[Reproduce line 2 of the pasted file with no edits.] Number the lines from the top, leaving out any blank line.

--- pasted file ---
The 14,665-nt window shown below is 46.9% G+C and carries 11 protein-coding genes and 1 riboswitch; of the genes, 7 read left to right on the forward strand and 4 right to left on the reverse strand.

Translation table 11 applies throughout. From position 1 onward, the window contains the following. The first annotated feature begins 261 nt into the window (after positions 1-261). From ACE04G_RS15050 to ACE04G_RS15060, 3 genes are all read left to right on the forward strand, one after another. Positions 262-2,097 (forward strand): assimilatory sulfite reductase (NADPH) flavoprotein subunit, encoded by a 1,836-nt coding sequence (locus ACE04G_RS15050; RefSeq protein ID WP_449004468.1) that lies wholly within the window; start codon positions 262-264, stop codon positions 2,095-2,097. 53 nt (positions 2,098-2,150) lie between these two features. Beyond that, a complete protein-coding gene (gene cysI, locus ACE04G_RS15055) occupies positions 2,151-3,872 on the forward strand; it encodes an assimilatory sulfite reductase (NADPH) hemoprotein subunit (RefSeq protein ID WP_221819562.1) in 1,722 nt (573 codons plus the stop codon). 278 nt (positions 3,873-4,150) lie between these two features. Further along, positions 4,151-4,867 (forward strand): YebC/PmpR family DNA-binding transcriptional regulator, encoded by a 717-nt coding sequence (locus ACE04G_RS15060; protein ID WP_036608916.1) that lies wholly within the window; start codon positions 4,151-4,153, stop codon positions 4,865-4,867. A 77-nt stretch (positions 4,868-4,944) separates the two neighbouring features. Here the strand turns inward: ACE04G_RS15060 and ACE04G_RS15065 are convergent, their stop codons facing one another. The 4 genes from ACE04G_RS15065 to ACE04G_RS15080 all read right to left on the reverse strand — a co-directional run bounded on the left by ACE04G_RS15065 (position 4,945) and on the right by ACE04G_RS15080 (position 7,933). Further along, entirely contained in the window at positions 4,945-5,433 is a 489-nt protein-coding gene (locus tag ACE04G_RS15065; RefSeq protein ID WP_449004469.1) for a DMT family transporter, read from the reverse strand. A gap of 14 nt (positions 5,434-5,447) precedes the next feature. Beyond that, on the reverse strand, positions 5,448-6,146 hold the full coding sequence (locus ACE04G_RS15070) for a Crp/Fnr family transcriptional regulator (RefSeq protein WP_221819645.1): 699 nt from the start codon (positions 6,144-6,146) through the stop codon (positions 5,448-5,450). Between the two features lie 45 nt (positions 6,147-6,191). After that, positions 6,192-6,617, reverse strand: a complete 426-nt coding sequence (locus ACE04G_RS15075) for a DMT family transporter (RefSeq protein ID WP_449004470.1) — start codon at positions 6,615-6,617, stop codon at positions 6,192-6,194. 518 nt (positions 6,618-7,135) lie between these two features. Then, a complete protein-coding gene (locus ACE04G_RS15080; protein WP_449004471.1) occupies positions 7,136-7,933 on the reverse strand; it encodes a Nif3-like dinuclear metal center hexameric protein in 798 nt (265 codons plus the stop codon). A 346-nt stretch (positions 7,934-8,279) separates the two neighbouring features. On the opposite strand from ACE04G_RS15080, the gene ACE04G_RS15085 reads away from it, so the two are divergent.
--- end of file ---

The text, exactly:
Translation table 11 applies throughout. From position 1 onward, the window contains the following. The first annotated feature begins 261 nt into the window (after positions 1-261). From ACE04G_RS15050 to ACE04G_RS15060, 3 genes are all read left to right on the forward strand, one after another. Positions 262-2,097 (forward strand): assimilatory sulfite reductase (NADPH) flavoprotein subunit, encoded by a 1,836-nt coding sequence (locus ACE04G_RS15050; RefSeq protein ID WP_449004468.1) that lies wholly within the window; start codon positions 262-264, stop codon positions 2,095-2,097. 53 nt (positions 2,098-2,150) lie between these two features. Beyond that, a complete protein-coding gene (gene cysI, locus ACE04G_RS15055) occupies positions 2,151-3,872 on the forward strand; it encodes an assimilatory sulfite reductase (NADPH) hemoprotein subunit (RefSeq protein ID WP_221819562.1) in 1,722 nt (573 codons plus the stop codon). 278 nt (positions 3,873-4,150) lie between these two features. Further along, positions 4,151-4,867 (forward strand): YebC/PmpR family DNA-binding transcriptional regulator, encoded by a 717-nt coding sequence (locus ACE04G_RS15060; protein ID WP_036608916.1) that lies wholly within the window; start codon positions 4,151-4,153, stop codon positions 4,865-4,867. A 77-nt stretch (positions 4,868-4,944) separates the two neighbouring features. Here the strand turns inward: ACE04G_RS15060 and ACE04G_RS15065 are convergent, their stop codons facing one another. The 4 genes from ACE04G_RS15065 to ACE04G_RS15080 all read right to left on the reverse strand — a co-directional run bounded on the left by ACE04G_RS15065 (position 4,945) and on the right by ACE04G_RS15080 (position 7,933). Further along, entirely contained in the window at positions 4,945-5,433 is a 489-nt protein-coding gene (locus tag ACE04G_RS15065; RefSeq protein ID WP_449004469.1) for a DMT family transporter, read from the reverse strand. A gap of 14 nt (positions 5,434-5,447) precedes the next feature. Beyond that, on the reverse strand, positions 5,448-6,146 hold the full coding sequence (locus ACE04G_RS15070) for a Crp/Fnr family transcriptional regulator (RefSeq protein WP_221819645.1): 699 nt from the start codon (positions 6,144-6,146) through the stop codon (positions 5,448-5,450). Between the two features lie 45 nt (positions 6,147-6,191). After that, positions 6,192-6,617, reverse strand: a complete 426-nt coding sequence (locus ACE04G_RS15075) for a DMT family transporter (RefSeq protein ID WP_449004470.1) — start codon at positions 6,615-6,617, stop codon at positions 6,192-6,194. 518 nt (positions 6,618-7,135) lie between these two features. Then, a complete protein-coding gene (locus ACE04G_RS15080; protein WP_449004471.1) occupies positions 7,136-7,933 on the reverse strand; it encodes a Nif3-like dinuclear metal center hexameric protein in 798 nt (265 codons plus the stop codon). A 346-nt stretch (positions 7,934-8,279) separates the two neighbouring features. On the opposite strand from ACE04G_RS15080, the gene ACE04G_RS15085 reads away from it, so the two are divergent.